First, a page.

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Penguin presents the audiobook edition of How Democracies Die by Steven Levitsky and Daniel Ziblatt, read by Fred Sanders.

Two Harvard professors explain the dangerous world we face today. Democracies can die with a coup d'état - or they can die slowly. This happens most deceptively when in piecemeal fashion, with the election of an authoritarian leader, the abuse of governmental power and the complete repression of opposition. All three steps are being taken around the world - not least with the election of Donald Trump - and we must all understand how we can stop them.

In How Democracies Die, Harvard professors Steven Levitsky and Daniel Ziblatt draw insightful lessons from across history - from the rule of General Augusto Pinochet in Chile to the quiet undermining of Turkey's constitutional system by President Recip Erdogan - to shine a light on regime breakdown across the 20th and 21st centuries. Notably they point to the dangers of an authoritarian leader faced with a major crisis.

Based on years of research, they present a deep understanding of how and why democracies die; an alarming analysis of how democracy is being subverted today in the US and beyond; and a guide for maintaining and repairing a threatened democracy, for governments, political parties and individuals. History doesn't repeat itself. But we can protect our democracy by learning its lessons before it's too late.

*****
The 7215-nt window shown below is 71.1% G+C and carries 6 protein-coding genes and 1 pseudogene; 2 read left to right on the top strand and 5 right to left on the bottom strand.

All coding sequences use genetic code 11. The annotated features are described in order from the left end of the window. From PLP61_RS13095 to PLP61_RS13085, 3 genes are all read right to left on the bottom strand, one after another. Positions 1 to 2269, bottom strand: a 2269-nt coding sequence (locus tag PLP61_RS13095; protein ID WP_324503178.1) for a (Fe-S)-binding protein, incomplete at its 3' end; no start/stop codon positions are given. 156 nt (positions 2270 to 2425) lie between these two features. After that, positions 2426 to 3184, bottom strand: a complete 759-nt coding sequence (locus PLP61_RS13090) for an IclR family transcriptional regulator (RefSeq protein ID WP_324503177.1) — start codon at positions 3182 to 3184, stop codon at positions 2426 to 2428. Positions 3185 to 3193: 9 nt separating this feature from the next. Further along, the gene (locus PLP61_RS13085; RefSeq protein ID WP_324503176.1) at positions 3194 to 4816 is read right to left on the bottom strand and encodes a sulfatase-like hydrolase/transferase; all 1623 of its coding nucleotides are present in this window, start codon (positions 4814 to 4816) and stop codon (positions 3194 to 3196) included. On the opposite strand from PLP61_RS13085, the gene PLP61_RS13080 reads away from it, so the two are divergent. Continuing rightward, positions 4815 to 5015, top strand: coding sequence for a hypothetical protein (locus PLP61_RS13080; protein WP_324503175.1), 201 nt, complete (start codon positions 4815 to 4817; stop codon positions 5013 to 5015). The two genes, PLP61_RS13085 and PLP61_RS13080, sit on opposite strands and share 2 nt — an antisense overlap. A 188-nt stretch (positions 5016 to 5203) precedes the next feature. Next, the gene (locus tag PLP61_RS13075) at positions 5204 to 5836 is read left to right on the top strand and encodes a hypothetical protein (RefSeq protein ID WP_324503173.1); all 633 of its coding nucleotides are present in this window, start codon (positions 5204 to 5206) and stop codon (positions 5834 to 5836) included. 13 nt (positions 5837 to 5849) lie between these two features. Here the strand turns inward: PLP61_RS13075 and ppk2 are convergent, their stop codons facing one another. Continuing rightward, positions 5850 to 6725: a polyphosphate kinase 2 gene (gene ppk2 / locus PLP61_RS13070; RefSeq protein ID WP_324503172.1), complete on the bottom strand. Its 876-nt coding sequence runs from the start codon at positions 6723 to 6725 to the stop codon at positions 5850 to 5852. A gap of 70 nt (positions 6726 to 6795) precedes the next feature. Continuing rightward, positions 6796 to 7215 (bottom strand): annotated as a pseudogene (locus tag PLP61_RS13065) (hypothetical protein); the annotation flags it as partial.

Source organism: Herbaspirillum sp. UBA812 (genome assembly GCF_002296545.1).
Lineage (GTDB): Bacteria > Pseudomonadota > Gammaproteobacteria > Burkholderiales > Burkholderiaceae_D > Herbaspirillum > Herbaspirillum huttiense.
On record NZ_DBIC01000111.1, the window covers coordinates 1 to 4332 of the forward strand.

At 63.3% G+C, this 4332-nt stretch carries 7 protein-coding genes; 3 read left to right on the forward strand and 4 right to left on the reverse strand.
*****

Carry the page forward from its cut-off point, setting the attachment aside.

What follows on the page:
©2018 Steven Levitsky and Daniel Ziblatt (P)2018 Penguin Books Ltd

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Global
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  • Global
    5 out of 5 stars
Image de profile pour Utilisateur anonyme
  • Utilisateur anonyme
  • 17/08/2018

insightful

Thoroughly insightful on the deliberate tear down of democratic systems of governments... historical and current approaches.

1 personne a trouvé cela utile

  • Global
    5 out of 5 stars
  • Interprétation
    5 out of 5 stars
  • Histoire
    5 out of 5 stars
Image de profile pour Jaydson Gomes
  • Jaydson Gomes
  • 10/01/2020

A book about a frightening global pattern